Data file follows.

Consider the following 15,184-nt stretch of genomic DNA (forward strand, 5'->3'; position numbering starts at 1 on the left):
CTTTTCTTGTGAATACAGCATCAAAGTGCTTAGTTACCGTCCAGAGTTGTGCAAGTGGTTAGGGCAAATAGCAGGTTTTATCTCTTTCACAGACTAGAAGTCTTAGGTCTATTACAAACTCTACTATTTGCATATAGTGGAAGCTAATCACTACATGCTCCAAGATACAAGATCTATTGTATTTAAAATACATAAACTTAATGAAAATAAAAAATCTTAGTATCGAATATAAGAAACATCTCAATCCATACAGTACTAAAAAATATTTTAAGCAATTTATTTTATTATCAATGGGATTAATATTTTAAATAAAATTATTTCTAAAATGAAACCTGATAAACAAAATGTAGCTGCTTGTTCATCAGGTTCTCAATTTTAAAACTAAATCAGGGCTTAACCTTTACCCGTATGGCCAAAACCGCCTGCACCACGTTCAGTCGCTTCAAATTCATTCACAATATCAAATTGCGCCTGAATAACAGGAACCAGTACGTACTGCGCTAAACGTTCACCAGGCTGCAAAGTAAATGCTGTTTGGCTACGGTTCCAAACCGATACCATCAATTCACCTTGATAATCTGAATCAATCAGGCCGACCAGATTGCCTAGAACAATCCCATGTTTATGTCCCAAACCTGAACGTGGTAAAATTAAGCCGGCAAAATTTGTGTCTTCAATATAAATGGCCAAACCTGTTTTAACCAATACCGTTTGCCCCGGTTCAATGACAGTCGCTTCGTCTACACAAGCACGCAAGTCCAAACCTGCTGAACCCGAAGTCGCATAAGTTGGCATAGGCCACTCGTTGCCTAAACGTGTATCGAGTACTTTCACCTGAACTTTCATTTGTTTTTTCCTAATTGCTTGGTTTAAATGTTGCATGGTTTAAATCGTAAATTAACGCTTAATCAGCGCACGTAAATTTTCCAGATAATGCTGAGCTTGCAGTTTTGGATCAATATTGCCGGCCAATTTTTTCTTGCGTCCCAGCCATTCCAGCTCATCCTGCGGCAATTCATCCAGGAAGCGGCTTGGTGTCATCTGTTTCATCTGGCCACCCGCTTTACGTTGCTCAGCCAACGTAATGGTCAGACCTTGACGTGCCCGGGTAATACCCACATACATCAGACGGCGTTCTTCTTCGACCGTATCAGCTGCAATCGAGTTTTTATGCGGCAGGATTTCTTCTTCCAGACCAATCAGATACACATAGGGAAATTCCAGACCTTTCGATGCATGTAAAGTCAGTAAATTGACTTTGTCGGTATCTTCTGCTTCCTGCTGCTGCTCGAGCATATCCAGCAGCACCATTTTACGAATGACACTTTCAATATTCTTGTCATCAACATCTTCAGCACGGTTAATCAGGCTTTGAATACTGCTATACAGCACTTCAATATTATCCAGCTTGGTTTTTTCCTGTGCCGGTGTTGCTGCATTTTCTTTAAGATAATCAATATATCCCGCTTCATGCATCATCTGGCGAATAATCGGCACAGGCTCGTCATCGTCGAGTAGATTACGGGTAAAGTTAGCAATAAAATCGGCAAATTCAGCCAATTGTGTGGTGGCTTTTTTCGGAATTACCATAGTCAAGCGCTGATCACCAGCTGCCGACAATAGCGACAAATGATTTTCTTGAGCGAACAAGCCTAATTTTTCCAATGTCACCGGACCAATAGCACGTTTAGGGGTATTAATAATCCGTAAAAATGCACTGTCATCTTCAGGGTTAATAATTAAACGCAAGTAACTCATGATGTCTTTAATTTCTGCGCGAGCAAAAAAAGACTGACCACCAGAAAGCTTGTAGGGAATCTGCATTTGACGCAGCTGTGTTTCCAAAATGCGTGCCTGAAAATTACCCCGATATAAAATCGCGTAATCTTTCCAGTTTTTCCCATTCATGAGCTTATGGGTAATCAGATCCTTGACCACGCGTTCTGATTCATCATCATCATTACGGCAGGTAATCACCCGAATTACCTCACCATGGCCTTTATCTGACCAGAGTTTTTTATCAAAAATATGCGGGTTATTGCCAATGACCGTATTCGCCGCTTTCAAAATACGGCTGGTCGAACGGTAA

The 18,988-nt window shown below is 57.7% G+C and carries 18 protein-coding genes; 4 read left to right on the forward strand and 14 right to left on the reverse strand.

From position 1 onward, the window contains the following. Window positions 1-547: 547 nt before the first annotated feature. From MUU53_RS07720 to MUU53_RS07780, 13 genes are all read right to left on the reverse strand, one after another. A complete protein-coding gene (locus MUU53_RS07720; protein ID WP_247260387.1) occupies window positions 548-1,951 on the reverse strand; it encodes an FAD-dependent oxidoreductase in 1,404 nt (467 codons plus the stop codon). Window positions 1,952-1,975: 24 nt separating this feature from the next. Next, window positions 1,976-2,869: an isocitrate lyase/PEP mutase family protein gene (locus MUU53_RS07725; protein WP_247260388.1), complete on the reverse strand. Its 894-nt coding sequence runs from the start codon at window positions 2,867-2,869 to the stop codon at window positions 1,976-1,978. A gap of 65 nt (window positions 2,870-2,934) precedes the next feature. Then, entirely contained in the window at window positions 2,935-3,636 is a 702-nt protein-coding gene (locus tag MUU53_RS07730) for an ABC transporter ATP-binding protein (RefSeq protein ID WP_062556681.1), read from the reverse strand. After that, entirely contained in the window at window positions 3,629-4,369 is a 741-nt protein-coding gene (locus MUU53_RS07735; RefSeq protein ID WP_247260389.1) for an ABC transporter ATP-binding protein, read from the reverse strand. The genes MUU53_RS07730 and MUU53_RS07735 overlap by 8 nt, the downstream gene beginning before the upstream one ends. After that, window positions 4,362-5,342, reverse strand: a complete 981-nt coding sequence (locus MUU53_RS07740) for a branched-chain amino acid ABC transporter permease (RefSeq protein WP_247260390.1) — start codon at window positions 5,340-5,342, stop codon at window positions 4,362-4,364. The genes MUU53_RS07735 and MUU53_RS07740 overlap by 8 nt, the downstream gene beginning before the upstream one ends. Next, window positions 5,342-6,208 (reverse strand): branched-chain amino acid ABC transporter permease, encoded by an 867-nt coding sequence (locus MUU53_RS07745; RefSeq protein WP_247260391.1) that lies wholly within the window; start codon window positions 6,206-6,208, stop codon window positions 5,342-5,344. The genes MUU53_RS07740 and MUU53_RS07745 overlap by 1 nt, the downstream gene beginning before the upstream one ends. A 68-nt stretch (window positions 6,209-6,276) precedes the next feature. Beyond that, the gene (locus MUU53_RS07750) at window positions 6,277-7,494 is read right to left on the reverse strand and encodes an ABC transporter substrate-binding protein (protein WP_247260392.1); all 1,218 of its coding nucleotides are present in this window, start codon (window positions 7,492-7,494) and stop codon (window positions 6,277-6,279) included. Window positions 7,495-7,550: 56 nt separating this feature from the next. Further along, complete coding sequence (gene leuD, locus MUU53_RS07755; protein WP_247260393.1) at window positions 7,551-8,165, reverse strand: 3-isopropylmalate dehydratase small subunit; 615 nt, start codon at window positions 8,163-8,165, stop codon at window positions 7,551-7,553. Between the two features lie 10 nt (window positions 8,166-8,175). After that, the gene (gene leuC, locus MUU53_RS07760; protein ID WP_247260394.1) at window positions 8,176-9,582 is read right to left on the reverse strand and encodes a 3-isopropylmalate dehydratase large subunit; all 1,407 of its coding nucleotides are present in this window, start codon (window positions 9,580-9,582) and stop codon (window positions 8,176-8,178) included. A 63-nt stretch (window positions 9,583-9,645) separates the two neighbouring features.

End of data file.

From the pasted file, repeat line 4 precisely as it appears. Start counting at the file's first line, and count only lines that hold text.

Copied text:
From position 1 onward, the window contains the following. Window positions 1-547: 547 nt before the first annotated feature. From MUU53_RS07720 to MUU53_RS07780, 13 genes are all read right to left on the reverse strand, one after another. A complete protein-coding gene (locus MUU53_RS07720; protein ID WP_247260387.1) occupies window positions 548-1,951 on the reverse strand; it encodes an FAD-dependent oxidoreductase in 1,404 nt (467 codons plus the stop codon). Window positions 1,952-1,975: 24 nt separating this feature from the next. Next, window positions 1,976-2,869: an isocitrate lyase/PEP mutase family protein gene (locus MUU53_RS07725; protein WP_247260388.1), complete on the reverse strand. Its 894-nt coding sequence runs from the start codon at window positions 2,867-2,869 to the stop codon at window positions 1,976-1,978. A gap of 65 nt (window positions 2,870-2,934) precedes the next feature. Then, entirely contained in the window at window positions 2,935-3,636 is a 702-nt protein-coding gene (locus tag MUU53_RS07730) for an ABC transporter ATP-binding protein (RefSeq protein ID WP_062556681.1), read from the reverse strand. After that, entirely contained in the window at window positions 3,629-4,369 is a 741-nt protein-coding gene (locus MUU53_RS07735; RefSeq protein ID WP_247260389.1) for an ABC transporter ATP-binding protein, read from the reverse strand. The genes MUU53_RS07730 and MUU53_RS07735 overlap by 8 nt, the downstream gene beginning before the upstream one ends. After that, window positions 4,362-5,342, reverse strand: a complete 981-nt coding sequence (locus MUU53_RS07740) for a branched-chain amino acid ABC transporter permease (RefSeq protein WP_247260390.1) — start codon at window positions 5,340-5,342, stop codon at window positions 4,362-4,364. The genes MUU53_RS07735 and MUU53_RS07740 overlap by 8 nt, the downstream gene beginning before the upstream one ends. Next, window positions 5,342-6,208 (reverse strand): branched-chain amino acid ABC transporter permease, encoded by an 867-nt coding sequence (locus MUU53_RS07745; RefSeq protein WP_247260391.1) that lies wholly within the window; start codon window positions 6,206-6,208, stop codon window positions 5,342-5,344. The genes MUU53_RS07740 and MUU53_RS07745 overlap by 1 nt, the downstream gene beginning before the upstream one ends. A 68-nt stretch (window positions 6,209-6,276) precedes the next feature. Beyond that, the gene (locus MUU53_RS07750) at window positions 6,277-7,494 is read right to left on the reverse strand and encodes an ABC transporter substrate-binding protein (protein WP_247260392.1); all 1,218 of its coding nucleotides are present in this window, start codon (window positions 7,492-7,494) and stop codon (window positions 6,277-6,279) included. Window positions 7,495-7,550: 56 nt separating this feature from the next. Further along, complete coding sequence (gene leuD, locus MUU53_RS07755; protein WP_247260393.1) at window positions 7,551-8,165, reverse strand: 3-isopropylmalate dehydratase small subunit; 615 nt, start codon at window positions 8,163-8,165, stop codon at window positions 7,551-7,553. Between the two features lie 10 nt (window positions 8,166-8,175). After that, the gene (gene leuC, locus MUU53_RS07760; protein ID WP_247260394.1) at window positions 8,176-9,582 is read right to left on the reverse strand and encodes a 3-isopropylmalate dehydratase large subunit; all 1,407 of its coding nucleotides are present in this window, start codon (window positions 9,580-9,582) and stop codon (window positions 8,176-8,178) included. A 63-nt stretch (window positions 9,583-9,645) separates the two neighbouring features.